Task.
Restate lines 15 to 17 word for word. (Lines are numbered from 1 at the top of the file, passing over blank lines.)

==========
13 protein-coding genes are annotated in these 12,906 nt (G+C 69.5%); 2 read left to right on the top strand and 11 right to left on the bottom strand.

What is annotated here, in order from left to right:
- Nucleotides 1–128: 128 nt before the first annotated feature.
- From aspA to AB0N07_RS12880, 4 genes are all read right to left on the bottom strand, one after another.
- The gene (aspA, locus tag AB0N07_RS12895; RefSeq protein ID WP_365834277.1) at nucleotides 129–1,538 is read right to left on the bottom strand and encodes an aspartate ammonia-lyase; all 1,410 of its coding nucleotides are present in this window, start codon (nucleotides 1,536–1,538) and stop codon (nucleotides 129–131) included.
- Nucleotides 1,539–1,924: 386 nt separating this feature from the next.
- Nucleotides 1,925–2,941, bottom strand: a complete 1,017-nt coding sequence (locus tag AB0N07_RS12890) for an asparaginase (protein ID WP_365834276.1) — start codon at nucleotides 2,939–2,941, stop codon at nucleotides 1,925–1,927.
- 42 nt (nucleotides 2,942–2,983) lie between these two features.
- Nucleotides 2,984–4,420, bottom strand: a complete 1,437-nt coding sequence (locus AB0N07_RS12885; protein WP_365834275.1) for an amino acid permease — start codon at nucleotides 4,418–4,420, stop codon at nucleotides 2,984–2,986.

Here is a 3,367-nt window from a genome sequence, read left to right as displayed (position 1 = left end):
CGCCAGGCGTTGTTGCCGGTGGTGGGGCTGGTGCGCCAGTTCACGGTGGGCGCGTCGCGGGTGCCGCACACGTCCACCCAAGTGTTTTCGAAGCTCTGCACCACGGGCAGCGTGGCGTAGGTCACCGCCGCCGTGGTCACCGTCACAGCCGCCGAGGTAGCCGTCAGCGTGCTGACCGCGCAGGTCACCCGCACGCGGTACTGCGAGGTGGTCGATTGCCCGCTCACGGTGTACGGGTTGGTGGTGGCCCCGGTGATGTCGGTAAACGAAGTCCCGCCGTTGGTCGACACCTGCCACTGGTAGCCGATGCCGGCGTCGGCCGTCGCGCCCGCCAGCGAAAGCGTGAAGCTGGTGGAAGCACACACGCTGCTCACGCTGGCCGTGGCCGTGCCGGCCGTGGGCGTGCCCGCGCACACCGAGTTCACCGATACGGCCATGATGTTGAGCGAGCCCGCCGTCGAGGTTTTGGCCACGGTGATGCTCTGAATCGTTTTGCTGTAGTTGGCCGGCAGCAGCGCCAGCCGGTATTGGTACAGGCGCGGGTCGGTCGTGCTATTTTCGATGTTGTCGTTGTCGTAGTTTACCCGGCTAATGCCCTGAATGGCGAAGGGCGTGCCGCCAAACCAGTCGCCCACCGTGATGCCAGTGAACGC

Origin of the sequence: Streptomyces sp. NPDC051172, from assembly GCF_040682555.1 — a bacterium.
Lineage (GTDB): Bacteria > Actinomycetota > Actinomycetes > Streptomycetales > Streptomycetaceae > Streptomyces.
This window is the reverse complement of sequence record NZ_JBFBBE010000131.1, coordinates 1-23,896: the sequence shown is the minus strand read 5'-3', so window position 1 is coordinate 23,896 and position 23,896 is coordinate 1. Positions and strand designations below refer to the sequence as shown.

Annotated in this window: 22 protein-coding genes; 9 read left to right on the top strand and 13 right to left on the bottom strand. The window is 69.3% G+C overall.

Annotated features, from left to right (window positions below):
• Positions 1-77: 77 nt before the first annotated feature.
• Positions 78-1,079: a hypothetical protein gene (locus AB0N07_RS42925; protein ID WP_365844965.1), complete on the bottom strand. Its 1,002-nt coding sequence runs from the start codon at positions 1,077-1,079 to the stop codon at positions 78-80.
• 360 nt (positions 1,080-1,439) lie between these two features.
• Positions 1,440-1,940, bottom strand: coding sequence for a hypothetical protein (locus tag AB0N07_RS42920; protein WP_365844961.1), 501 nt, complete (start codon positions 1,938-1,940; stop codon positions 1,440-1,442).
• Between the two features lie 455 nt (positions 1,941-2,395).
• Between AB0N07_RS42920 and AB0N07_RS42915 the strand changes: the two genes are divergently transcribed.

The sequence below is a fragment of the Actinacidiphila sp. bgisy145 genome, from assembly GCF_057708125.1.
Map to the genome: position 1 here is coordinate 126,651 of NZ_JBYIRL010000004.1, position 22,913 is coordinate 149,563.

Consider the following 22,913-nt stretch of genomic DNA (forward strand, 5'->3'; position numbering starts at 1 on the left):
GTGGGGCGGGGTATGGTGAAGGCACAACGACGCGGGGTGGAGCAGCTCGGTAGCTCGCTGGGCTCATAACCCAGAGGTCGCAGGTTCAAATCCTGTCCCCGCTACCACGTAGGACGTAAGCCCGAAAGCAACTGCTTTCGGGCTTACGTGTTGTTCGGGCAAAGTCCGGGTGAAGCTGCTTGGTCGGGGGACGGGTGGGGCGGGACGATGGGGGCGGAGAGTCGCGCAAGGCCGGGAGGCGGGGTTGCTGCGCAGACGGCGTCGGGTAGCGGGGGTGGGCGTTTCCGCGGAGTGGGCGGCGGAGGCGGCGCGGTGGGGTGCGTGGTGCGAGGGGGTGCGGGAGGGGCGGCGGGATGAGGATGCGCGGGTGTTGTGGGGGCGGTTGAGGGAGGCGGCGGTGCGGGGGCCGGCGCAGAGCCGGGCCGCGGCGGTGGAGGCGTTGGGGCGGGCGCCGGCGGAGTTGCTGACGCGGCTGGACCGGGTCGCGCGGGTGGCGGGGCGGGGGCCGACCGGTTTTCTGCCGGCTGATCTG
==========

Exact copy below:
Annotated in this window: 22 protein-coding genes; 9 read left to right on the top strand and 13 right to left on the bottom strand. The window is 69.3% G+C overall.

Annotated features, from left to right (window positions below):
• Positions 1-77: 77 nt before the first annotated feature.